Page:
(director/writer: George Nolfi; screenwriter: based on the short story “Adjustment Team” by ; cinematographer: John Toll; editor: Jay Rabinowitz; music: ; cast: (David Norris), (Elise Sellas), (Harry), John Slattery (Richardson), Michael Kelly (Charlie Traynor), (Thompson); Runtime: 106; MPAA Rating: PG-13; producers: Michael Hackett/Mr. Nolfi/Bill Carraro/Chris Moore; Universal Pictures; 2011)

It’s all hokum, but it travels well until it goes through a few more otherworldly tunnels and doors than it should have.

Reviewed by Dennis Schwartz

The sci-fi thriller is written and directed by George Nolfi, in his directing debut. Nolfi is the writer of “The Bourne Ultimatum.” “Adjustment” is loosely based on the 1954 paranoid short story “Adjustment Team” by celebrated sci-fi writer Philip K. Dick. The pic is determined to tell us whether free will or fate is what makes the world go round, but leaves us at the end still trying to figure out that philosophical dilemma–giving us the impression instead that there’s the appearance of free will if people don’t fuck up and know how to use it. It pushes the belief that the political agenda is best set by idealistic back-room types, aiming to correct the mistakes made when the people are left on their own and bring about world disasters such as wars, a Depression, a Holocaust and a nuclear threat. We learn that a clandestine, male-only hat wearing sect, have the job to align the person with the plan laid out by some unrecognizable god-like figure called the Chairman. It’s all hokum, but it travels well until it goes through a few more otherworldly tunnels and doors than it should have.

The up-and-coming idealistic Democrat congressman from Brooklyns, David Norris (Matt Damon), loses a senate race because his past immature discretions are at the last minute exposed by the media. David goes into the toilet at the Waldorf-Astoria, concerned about his concession speech, and is greeted by the beautiful and playful modern dancer Elise Sellas (). There’s an instant attraction on both sides and they kiss. Inspired by the free-spirited Elise, David goes off message and gives a well-received concession speech from the heart calling himself out for not following his instincts but saying only what his handlers deemed it safe for him to say.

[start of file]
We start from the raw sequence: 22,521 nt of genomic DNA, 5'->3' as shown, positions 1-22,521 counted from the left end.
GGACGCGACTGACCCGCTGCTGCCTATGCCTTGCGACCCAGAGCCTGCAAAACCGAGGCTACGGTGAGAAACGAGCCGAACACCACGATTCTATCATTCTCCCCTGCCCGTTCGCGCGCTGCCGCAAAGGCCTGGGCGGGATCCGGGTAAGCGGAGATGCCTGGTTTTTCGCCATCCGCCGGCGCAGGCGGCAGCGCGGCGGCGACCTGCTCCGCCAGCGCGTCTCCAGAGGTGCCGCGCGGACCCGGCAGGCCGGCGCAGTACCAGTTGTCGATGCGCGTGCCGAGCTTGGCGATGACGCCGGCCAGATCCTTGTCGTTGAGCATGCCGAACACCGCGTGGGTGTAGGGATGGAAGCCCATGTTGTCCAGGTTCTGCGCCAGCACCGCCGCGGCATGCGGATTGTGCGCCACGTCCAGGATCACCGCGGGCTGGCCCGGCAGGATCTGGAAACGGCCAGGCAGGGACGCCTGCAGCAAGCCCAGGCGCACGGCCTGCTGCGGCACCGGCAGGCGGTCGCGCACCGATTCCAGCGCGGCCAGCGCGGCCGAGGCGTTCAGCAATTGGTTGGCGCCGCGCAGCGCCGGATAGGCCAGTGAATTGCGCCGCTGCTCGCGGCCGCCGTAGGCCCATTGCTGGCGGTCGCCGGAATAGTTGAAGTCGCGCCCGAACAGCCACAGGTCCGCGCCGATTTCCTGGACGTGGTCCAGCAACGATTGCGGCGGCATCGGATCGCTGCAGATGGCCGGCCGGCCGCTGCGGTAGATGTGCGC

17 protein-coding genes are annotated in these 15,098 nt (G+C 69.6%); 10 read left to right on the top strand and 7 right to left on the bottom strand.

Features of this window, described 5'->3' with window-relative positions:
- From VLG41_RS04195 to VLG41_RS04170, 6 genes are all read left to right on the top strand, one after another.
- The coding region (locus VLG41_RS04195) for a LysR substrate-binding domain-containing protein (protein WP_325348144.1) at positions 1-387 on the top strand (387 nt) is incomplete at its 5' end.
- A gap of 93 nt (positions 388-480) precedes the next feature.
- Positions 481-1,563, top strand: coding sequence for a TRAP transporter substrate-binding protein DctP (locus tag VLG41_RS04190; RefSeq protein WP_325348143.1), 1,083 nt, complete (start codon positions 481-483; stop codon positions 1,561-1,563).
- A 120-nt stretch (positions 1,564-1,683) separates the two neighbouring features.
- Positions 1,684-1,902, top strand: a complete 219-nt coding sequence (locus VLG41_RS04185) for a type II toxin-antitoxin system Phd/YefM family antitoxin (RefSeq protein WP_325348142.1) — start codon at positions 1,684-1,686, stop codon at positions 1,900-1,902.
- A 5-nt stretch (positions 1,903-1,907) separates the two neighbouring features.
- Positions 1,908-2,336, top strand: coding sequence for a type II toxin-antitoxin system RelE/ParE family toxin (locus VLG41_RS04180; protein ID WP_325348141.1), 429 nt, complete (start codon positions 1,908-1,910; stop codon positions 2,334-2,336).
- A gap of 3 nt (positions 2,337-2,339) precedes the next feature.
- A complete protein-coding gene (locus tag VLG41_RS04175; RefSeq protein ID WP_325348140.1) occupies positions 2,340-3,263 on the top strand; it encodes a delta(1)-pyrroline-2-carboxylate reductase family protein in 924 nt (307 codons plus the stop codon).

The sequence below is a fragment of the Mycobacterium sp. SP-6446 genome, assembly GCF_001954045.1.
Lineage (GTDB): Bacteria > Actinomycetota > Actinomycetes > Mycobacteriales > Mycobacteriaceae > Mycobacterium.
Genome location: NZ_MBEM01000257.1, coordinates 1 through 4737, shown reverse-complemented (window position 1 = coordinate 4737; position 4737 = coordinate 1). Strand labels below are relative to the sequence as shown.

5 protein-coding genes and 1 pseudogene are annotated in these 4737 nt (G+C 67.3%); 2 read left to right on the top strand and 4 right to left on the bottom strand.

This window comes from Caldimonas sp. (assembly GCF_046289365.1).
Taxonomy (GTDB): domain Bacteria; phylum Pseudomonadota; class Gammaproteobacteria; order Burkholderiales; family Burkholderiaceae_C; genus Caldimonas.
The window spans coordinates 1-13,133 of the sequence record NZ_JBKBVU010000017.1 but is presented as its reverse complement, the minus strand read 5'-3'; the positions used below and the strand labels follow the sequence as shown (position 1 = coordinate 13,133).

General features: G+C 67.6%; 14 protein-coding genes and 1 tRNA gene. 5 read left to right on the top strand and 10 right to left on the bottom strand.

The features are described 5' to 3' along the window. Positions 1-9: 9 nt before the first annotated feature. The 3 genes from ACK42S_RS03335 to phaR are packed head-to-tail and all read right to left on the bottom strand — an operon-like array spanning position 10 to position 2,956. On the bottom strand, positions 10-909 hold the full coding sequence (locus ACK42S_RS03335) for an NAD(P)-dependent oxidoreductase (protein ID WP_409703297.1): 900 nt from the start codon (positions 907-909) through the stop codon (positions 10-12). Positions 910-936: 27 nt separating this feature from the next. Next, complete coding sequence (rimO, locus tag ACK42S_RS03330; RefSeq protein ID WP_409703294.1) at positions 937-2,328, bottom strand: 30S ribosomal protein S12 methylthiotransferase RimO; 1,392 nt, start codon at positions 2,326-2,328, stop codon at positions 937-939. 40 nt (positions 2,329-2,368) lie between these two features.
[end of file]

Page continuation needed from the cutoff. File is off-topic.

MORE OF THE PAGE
The next day David goes to the office of his Redhook childhood friend, campaign manager and business colleague, Charlie Traynor (Michael Kelly), and finds Richardson (John Slattery) and a number of Madison Avenue type of well-dressed men in suits and fedoras and more menacing types dressed in black uniforms and wearing goggles scanning the head of the unconscious Charlie with an unfamiliar device. Unable to escape, David is told by Richardson that he’s a supernatural agent working for “The Chairman” to keep “the plan,” as written in a book, on track and further tells the politician “You saw behind a curtain you didn’t know existed.” David’s told by these creepy tech savvy guys, who don’t have omnipotent power, that they fixed Charlie’s head so that he will not be greedy but support environmental friendly projects and that they don’t want the special person David having any more contact with hottie Elise, because if they’re together it will spoil each of their dreams foisted on them by the Chairman–his presidential one and hers to be the best dancer in the world. The lad is told if he can’t get with the program, he’ll be de-programmed with a lobotomy. After what might be considered a provocative premise, the pic moves along conventional lines even as its protagonist doesn’t and risks to throw everything away for love.

As expected the energetic David spends the remainder of the film chasing after Elise and, of course, meeting up with the weary adjusters, who try their best to keep him away from her and on track to realize his goal to save the world as president–a fate that’s supposedly written in stone. David finds one adjuster sympathetic, Harry (), who takes the trouble to teach him the occult rules of the game his secret group is playing by. Harry is on his case when David happens by chance to meet Elise three years later, when he’s on script to run again for the senate and is comfortably leading in the polls. But when David becomes too difficult for Richardson’s crew to control, that responsibility is turned over to their more experienced superior agent named Thompson (Charlie Traynor).

Left with damning plotholes after its “adjustment” conceit kicks in, the slick pic depends on the viewer’s ability to suspend his disbelief and fall back on mixing fantasy with reality–which is helped by the cameos of popular TV talking heads like Jon Stewart, James Carville and Mary Matalan to give the pic a certain authenticity for the real world of Pop Culture. How much one enjoys the pic doesn’t depend on taking any of this farfetched story seriously, but in how much you loved the Hollywood romance carried out by the two likable stars–Blunt and Damon. Isn’t that the way Hollywood films usually work?


Dennis Schwartz: “Ozus’ World Movie Reviews”